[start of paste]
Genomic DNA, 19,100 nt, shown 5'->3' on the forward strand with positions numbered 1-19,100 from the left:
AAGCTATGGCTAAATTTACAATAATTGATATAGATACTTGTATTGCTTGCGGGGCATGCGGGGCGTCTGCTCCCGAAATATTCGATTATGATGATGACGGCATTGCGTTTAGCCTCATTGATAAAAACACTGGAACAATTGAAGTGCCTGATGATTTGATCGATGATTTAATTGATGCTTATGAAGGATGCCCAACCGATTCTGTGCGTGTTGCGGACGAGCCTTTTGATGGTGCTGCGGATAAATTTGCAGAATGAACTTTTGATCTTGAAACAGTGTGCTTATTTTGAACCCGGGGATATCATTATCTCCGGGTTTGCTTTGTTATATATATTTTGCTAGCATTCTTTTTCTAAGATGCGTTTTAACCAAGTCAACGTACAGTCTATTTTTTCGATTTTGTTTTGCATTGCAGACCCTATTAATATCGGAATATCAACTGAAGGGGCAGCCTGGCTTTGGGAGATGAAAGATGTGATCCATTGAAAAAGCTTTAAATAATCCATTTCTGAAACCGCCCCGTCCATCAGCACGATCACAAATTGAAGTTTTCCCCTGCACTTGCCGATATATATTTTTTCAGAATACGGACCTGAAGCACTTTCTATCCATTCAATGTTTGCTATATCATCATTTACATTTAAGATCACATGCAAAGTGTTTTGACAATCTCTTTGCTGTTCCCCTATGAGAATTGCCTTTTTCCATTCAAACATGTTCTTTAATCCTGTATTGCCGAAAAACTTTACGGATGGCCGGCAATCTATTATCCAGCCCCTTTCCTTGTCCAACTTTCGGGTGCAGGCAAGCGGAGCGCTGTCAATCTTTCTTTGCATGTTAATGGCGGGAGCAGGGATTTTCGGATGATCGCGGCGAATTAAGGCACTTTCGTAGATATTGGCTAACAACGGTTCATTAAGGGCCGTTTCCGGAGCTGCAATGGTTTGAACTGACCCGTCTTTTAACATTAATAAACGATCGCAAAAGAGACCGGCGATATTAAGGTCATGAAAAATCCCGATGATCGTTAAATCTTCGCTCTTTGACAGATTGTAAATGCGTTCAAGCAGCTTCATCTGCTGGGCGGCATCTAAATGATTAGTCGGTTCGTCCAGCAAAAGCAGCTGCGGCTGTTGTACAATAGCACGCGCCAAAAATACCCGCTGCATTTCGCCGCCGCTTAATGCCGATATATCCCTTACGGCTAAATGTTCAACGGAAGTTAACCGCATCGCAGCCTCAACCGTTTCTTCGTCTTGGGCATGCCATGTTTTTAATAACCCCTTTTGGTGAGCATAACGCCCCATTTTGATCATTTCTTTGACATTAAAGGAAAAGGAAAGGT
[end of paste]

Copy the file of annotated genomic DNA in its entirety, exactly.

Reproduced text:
Genomic DNA, 19,100 nt, shown 5'->3' on the forward strand with positions numbered 1-19,100 from the left:
AAGCTATGGCTAAATTTACAATAATTGATATAGATACTTGTATTGCTTGCGGGGCATGCGGGGCGTCTGCTCCCGAAATATTCGATTATGATGATGACGGCATTGCGTTTAGCCTCATTGATAAAAACACTGGAACAATTGAAGTGCCTGATGATTTGATCGATGATTTAATTGATGCTTATGAAGGATGCCCAACCGATTCTGTGCGTGTTGCGGACGAGCCTTTTGATGGTGCTGCGGATAAATTTGCAGAATGAACTTTTGATCTTGAAACAGTGTGCTTATTTTGAACCCGGGGATATCATTATCTCCGGGTTTGCTTTGTTATATATATTTTGCTAGCATTCTTTTTCTAAGATGCGTTTTAACCAAGTCAACGTACAGTCTATTTTTTCGATTTTGTTTTGCATTGCAGACCCTATTAATATCGGAATATCAACTGAAGGGGCAGCCTGGCTTTGGGAGATGAAAGATGTGATCCATTGAAAAAGCTTTAAATAATCCATTTCTGAAACCGCCCCGTCCATCAGCACGATCACAAATTGAAGTTTTCCCCTGCACTTGCCGATATATATTTTTTCAGAATACGGACCTGAAGCACTTTCTATCCATTCAATGTTTGCTATATCATCATTTACATTTAAGATCACATGCAAAGTGTTTTGACAATCTCTTTGCTGTTCCCCTATGAGAATTGCCTTTTTCCATTCAAACATGTTCTTTAATCCTGTATTGCCGAAAAACTTTACGGATGGCCGGCAATCTATTATCCAGCCCCTTTCCTTGTCCAACTTTCGGGTGCAGGCAAGCGGAGCGCTGTCAATCTTTCTTTGCATGTTAATGGCGGGAGCAGGGATTTTCGGATGATCGCGGCGAATTAAGGCACTTTCGTAGATATTGGCTAACAACGGTTCATTAAGGGCCGTTTCCGGAGCTGCAATGGTTTGAACTGACCCGTCTTTTAACATTAATAAACGATCGCAAAAGAGACCGGCGATATTAAGGTCATGAAAAATCCCGATGATCGTTAAATCTTCGCTCTTTGACAGATTGTAAATGCGTTCAAGCAGCTTCATCTGCTGGGCGGCATCTAAATGATTAGTCGGTTCGTCCAGCAAAAGCAGCTGCGGCTGTTGTACAATAGCACGCGCCAAAAATACCCGCTGCATTTCGCCGCCGCTTAATGCCGATATATCCCTTACGGCTAAATGTTCAACGGAAGTTAACCGCATCGCAGCCTCAACCGTTTCTTCGTCTTGGGCATGCCATGTTTTTAATAACCCCTTTTGGTGAGCATAACGCCCCATTTTGATCATTTCTTTGACATTAAAGGAAAAGGAAAGGT